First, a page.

A second-year biology course is getting students to swap the microscope for the magnifying glass to crack the case of mysterious mutant plants.
The course, Plants: Genes to Environment, run by Associate Professor Adrienne Nicotra and Drs Gonzalo Estavillo, Ulrike Mathesius and Beth Beckmann from the Research School of Biology, has won a citation for outstanding contribution to student learning from the Australian Learning and Teaching Council (ALTC).
The award, one of 210 given nationally by ALTC in 2011, recognises the research-led learning methods used in the course and its unique ‘plant detectives’ project. Dr Nicotra said that as plant detectives, students are called upon to determine the effects of a genetic mutation on the shape, structure and growth of a plant in a range of environments.
“The students are encouraged to approach the topic as a puzzle,” she said. “They are given seeds of ‘normal’ and mutant plants and the tools they need to figure out what the impact of the mutation is.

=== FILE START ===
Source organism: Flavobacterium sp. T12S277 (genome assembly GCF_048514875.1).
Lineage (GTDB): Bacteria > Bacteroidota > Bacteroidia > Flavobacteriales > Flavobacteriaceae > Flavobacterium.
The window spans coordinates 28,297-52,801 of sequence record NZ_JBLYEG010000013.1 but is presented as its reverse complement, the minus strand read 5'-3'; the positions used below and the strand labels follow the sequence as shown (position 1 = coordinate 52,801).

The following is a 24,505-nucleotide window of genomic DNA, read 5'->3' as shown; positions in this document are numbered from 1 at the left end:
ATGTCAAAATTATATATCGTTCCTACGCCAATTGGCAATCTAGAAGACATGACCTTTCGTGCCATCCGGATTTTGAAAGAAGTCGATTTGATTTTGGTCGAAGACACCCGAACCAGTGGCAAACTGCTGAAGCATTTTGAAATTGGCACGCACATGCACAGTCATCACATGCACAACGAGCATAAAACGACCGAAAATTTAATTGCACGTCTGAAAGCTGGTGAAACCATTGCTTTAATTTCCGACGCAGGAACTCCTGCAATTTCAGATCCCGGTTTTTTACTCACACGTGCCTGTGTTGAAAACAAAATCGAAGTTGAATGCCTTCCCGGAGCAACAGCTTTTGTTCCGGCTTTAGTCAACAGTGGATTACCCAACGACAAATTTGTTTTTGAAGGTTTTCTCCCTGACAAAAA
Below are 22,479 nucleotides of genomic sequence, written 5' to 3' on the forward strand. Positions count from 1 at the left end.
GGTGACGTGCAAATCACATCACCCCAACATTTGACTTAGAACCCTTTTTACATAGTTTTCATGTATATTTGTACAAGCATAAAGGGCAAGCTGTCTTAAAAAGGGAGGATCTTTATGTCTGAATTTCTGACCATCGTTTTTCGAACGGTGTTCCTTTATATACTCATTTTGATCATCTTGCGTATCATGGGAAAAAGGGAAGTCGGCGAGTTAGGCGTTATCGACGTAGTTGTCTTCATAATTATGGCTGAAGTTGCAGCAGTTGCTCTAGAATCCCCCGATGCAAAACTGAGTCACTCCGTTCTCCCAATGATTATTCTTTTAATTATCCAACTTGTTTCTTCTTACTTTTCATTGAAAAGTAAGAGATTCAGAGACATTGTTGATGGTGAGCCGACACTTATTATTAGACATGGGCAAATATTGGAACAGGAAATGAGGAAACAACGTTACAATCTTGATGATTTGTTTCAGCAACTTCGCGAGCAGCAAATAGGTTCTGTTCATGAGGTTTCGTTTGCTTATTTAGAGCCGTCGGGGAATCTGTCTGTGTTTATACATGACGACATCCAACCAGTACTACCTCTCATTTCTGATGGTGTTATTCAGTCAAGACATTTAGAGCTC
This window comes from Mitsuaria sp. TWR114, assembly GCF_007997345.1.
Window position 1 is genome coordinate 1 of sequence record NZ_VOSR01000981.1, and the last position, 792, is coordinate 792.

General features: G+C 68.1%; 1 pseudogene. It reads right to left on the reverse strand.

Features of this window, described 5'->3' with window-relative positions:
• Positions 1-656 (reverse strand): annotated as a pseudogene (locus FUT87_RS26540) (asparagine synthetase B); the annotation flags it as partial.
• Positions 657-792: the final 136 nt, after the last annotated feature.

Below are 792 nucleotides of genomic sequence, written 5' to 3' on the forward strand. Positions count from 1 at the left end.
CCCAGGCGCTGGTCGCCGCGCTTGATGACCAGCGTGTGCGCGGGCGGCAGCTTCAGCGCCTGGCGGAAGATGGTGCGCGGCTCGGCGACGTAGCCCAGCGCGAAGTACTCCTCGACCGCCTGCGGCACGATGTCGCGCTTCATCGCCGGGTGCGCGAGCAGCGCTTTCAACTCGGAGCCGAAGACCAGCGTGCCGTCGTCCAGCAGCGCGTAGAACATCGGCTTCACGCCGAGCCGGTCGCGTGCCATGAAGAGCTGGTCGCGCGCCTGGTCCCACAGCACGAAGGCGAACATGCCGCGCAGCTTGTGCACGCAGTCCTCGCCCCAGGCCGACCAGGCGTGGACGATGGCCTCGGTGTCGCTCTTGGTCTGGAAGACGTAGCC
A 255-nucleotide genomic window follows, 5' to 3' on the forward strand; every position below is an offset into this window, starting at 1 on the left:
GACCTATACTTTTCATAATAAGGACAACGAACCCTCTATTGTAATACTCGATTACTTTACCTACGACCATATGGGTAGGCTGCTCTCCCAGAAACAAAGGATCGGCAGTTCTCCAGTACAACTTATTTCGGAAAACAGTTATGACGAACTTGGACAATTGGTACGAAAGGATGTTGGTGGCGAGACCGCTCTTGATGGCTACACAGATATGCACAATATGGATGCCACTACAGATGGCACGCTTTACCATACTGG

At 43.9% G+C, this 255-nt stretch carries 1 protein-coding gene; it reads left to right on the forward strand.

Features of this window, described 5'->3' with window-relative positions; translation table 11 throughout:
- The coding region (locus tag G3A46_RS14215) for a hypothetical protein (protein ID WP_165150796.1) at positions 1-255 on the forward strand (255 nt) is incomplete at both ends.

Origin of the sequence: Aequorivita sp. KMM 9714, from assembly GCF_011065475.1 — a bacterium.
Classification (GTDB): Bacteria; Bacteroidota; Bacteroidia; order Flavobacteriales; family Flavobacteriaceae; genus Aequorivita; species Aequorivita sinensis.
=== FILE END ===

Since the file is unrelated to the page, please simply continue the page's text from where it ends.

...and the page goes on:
“Only one member of the teaching team knows what the mutants are and the students are marked not on whether they ‘get it right’ but on how they tackle the problem and their interpretation of their results.
“It’s real science and we aim to convey the excitement of that science to students.”
Dr Nicotra added that winning the ALTC award was a real honour for her and her teaching colleagues.
“Our method involves two exciting innovations that encourage a deeper approach to learning science,” she said.
“We use a highly structured interactive lecture format where students take responsibility for their own learning and play a large role in determining the direction and emphasis of the lectures.
“We pair that with our plant detectives project in which the students get to grapple with the tools used by contemporary plant scientists and to apply the concepts they’ve learned while solving the riddle of identifying a plant mutation.”
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